If you’ve dislocated your thumb or finger, you’ll most likely suffer from swelling, immobilisation, pain and bruising around your joint. Your finger may also look crooked or misshapen (deformed). We’ve worked with our experienced Physiotherapists to put together a guide to recovering from a dislocated finger or thumb so you can get back to your daily activities as quickly and safely as possible. Discover our five tips for rehabilitation.
1. Don’t pop your finger back
Immediately after a dislocation, avoid manipulation by popping your finger back into the joint yourself. If you do, you could damage your blood vessels, tendons, nerves and ligaments further.
It is recommended that straight after you dislocate your finger, you should apply ice wrapped in a towel or an ice pack to your injured finger but you shouldn’t move it. You should then go to A&E or see your GP as soon as possible to reduce your need for surgery and to help with pain relief.
While in A&E or during your GP appointment, a health professional will treat your dislocated finger or thumb by performing a procedure known as reduction. Your affected finger or thumb will receive a local anaesthetic to numb it before the reduction takes place. The procedure will then be carried out by carefully manipulating the bone back into the joint.
After your procedure, an x-ray may be requested to check the alignment of the bone inside the joint.
Your health professional will most likely recommend you wear a splint for several weeks. A splint is a rigid strip of metal that supports your dislocated bone.
The aim of a splint is to stop you from moving your finger and prevents you from dislocating or injuring your joint again. However, wearing a splint for too long could cause permanent stiffness or reduce your finger mobility so it’s important that you frequently assess how your finger/thumb feels.
4. Buddy taping techniques
You may also be recommended buddy taping, also known as buddy strapping. This means taping your splinted dislocated finger to your neighbouring finger. “Buddy strapping provides support and confidence if the patient is required to continue competing or working whilst recovering from a recent dislocation. It also allows for greater range of motion”, says Louis Wicking, Senior Physiotherapist at Benenden Hospital.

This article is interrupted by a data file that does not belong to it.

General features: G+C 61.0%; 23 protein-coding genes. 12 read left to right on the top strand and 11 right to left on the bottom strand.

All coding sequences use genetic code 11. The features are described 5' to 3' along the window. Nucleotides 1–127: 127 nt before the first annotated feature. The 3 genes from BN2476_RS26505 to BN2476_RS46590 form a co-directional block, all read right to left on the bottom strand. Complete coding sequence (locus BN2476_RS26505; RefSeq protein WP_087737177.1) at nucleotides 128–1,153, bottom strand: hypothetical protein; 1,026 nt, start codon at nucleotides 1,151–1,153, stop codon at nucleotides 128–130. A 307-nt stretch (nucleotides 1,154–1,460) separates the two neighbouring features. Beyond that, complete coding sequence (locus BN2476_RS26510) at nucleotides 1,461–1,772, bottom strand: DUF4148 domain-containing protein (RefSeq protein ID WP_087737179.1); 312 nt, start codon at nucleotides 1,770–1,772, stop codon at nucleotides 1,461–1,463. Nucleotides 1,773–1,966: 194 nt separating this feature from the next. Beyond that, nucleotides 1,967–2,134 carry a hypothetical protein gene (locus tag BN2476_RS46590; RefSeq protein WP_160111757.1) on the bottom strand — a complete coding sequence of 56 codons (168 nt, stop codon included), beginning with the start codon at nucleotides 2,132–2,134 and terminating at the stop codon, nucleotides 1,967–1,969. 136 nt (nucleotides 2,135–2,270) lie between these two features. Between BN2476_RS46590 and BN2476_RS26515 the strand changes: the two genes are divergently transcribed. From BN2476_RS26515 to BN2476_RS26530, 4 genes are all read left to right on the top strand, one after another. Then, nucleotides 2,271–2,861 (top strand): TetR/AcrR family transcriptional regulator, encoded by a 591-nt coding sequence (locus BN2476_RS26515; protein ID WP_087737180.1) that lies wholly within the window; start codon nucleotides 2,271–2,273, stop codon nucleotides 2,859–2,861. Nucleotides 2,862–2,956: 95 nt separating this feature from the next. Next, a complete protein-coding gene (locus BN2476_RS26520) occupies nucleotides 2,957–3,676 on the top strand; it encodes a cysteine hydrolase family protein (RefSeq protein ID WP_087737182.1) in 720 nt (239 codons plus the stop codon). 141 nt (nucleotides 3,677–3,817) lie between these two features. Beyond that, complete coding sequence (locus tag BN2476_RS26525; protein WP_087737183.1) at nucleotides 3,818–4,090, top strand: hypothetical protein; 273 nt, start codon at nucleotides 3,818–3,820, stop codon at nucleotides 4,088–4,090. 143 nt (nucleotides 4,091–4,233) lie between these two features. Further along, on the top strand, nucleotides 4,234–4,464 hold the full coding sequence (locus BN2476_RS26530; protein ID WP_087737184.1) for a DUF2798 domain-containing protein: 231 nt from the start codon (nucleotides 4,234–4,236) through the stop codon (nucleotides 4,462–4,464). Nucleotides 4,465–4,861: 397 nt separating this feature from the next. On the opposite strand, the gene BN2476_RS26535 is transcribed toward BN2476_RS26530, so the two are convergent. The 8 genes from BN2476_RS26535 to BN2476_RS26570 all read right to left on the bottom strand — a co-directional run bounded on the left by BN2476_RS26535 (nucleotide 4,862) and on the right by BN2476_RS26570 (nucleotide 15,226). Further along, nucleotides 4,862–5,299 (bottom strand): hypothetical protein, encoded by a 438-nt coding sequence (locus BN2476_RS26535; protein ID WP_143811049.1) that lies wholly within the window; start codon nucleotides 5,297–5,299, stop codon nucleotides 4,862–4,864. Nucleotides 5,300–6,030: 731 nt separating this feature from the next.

Medical cloth tape is often used for buddy taping because it is waterproof and sturdy. A healthcare professional will demonstrate effective taping techniques for you to continue with at home:
1. Apply the medical tape between the first and second joints of your dislocated finger or thumb and the adjacent finger
2. Apply another piece of tape between the second and third joints – it is important not to cover the joints themselves with the tape
3. If your ring finger or little finger have been dislocated, taping these together is recommended, as it allows you to grip things better
4. Leaving this buddy taping on for too long can cause irritation, pressure sores and infection. Please call your GP if you believe you may have an infection
5. Do physiotherapy exercises
Once your finger/thumb has recovered enough to remove the splint, you may be recommended to have physiotherapy to increase your range of motion. At your private Physiotherapy appointment, a member of our team will demonstrate strengthening exercises to help support the healing of your dislocated finger or thumb.
“If swelling is controlled, finger Passive Range of Motion (PROM) and Active Assisted Range of Motion (AAROM) can be performed to aid healing”, says Louis. Heat and massage therapies may also be offered to reduce stiffness and increase the mobility in your joint. Occupational therapy may also be needed so you can work safely while your injury heals.
What is the recovery time like?
Louis offers this advice: “The predicted recovery time after a finger or thumb dislocation is three to six months (Healing time for this injury is about six weeks, however, it can take several months for symptoms to settle and to regain function). This would mean you’d be relieved of any finger pain and can return to your normal activities, including sports, after this time. With the correct buddy strapping, splint and physiotherapy exercises, the range of motion in your finger/thumb joints should be back to normal.
“However, in some cases, if your dislocation has been accompanied by a serious break or you did not seek medical assistance, the pain and stiffness could be a struggle in the long term.”
Pain management at home
There are several ways you can reduce your recovery time, focus on pain and injury management and prevent re-injury risk of your dislocated thumb/finger:
- Stay consistent with the exercises recommended by your Physiotherapist
- Keep your splint and brace clean, dry and redo your taping often
- Rest your finger and avoid moving it while it heals
- Apply cold compresses to reduce pain and inflammation
- Take over-the-counter medications, available from our on-site Pharmacy to further help to reduce pain and inflammation
Access our private GP or Physiotherapy services
If you suspect a dislocated thumb or finger, use our online booking tool to secure a private GP or Physiotherapy appointment.
Published on 31 March 2023